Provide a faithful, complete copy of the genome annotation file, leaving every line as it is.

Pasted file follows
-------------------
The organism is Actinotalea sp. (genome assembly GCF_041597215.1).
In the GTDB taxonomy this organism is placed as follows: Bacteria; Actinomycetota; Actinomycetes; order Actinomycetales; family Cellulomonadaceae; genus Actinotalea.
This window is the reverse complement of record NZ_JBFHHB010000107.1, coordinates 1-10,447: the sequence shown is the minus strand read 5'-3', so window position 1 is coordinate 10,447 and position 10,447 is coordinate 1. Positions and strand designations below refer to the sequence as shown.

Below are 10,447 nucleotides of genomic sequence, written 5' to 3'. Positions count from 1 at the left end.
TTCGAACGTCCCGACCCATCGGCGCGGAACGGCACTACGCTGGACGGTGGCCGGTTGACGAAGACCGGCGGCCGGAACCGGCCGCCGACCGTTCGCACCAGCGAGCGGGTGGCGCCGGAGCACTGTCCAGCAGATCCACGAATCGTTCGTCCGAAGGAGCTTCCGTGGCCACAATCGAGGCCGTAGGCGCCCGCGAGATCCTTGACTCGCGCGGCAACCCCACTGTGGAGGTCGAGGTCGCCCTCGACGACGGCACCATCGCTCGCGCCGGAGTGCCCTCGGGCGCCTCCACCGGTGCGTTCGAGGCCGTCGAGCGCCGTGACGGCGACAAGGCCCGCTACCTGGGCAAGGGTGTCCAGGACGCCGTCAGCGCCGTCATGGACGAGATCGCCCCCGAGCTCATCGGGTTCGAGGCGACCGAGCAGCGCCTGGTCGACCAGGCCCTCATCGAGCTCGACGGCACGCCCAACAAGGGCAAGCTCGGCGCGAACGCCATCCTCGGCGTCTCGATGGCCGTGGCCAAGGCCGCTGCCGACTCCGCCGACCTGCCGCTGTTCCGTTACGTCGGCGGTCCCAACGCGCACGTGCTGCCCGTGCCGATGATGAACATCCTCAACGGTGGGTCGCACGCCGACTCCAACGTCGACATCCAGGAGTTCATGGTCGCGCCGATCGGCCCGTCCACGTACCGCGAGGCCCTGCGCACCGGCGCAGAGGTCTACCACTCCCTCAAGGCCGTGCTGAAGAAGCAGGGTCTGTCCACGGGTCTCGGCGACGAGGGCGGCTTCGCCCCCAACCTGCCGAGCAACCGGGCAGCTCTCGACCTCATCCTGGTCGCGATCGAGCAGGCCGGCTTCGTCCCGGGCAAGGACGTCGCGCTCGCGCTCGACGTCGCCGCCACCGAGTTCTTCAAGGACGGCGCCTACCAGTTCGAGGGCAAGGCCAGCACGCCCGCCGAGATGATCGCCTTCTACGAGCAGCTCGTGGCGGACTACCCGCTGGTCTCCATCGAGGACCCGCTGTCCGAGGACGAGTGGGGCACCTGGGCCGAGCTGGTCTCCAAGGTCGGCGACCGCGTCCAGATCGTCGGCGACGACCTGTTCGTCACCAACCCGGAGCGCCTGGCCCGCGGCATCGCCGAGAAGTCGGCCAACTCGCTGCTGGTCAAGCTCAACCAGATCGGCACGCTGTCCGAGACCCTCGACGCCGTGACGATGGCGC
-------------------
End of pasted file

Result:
The organism is Actinotalea sp. (genome assembly GCF_041597215.1).
In the GTDB taxonomy this organism is placed as follows: Bacteria; Actinomycetota; Actinomycetes; order Actinomycetales; family Cellulomonadaceae; genus Actinotalea.
This window is the reverse complement of record NZ_JBFHHB010000107.1, coordinates 1-10,447: the sequence shown is the minus strand read 5'-3', so window position 1 is coordinate 10,447 and position 10,447 is coordinate 1. Positions and strand designations below refer to the sequence as shown.

Below are 10,447 nucleotides of genomic sequence, written 5' to 3'. Positions count from 1 at the left end.
TTCGAACGTCCCGACCCATCGGCGCGGAACGGCACTACGCTGGACGGTGGCCGGTTGACGAAGACCGGCGGCCGGAACCGGCCGCCGACCGTTCGCACCAGCGAGCGGGTGGCGCCGGAGCACTGTCCAGCAGATCCACGAATCGTTCGTCCGAAGGAGCTTCCGTGGCCACAATCGAGGCCGTAGGCGCCCGCGAGATCCTTGACTCGCGCGGCAACCCCACTGTGGAGGTCGAGGTCGCCCTCGACGACGGCACCATCGCTCGCGCCGGAGTGCCCTCGGGCGCCTCCACCGGTGCGTTCGAGGCCGTCGAGCGCCGTGACGGCGACAAGGCCCGCTACCTGGGCAAGGGTGTCCAGGACGCCGTCAGCGCCGTCATGGACGAGATCGCCCCCGAGCTCATCGGGTTCGAGGCGACCGAGCAGCGCCTGGTCGACCAGGCCCTCATCGAGCTCGACGGCACGCCCAACAAGGGCAAGCTCGGCGCGAACGCCATCCTCGGCGTCTCGATGGCCGTGGCCAAGGCCGCTGCCGACTCCGCCGACCTGCCGCTGTTCCGTTACGTCGGCGGTCCCAACGCGCACGTGCTGCCCGTGCCGATGATGAACATCCTCAACGGTGGGTCGCACGCCGACTCCAACGTCGACATCCAGGAGTTCATGGTCGCGCCGATCGGCCCGTCCACGTACCGCGAGGCCCTGCGCACCGGCGCAGAGGTCTACCACTCCCTCAAGGCCGTGCTGAAGAAGCAGGGTCTGTCCACGGGTCTCGGCGACGAGGGCGGCTTCGCCCCCAACCTGCCGAGCAACCGGGCAGCTCTCGACCTCATCCTGGTCGCGATCGAGCAGGCCGGCTTCGTCCCGGGCAAGGACGTCGCGCTCGCGCTCGACGTCGCCGCCACCGAGTTCTTCAAGGACGGCGCCTACCAGTTCGAGGGCAAGGCCAGCACGCCCGCCGAGATGATCGCCTTCTACGAGCAGCTCGTGGCGGACTACCCGCTGGTCTCCATCGAGGACCCGCTGTCCGAGGACGAGTGGGGCACCTGGGCCGAGCTGGTCTCCAAGGTCGGCGACCGCGTCCAGATCGTCGGCGACGACCTGTTCGTCACCAACCCGGAGCGCCTGGCCCGCGGCATCGCCGAGAAGTCGGCCAACTCGCTGCTGGTCAAGCTCAACCAGATCGGCACGCTGTCCGAGACCCTCGACGCCGTGACGATGGCGC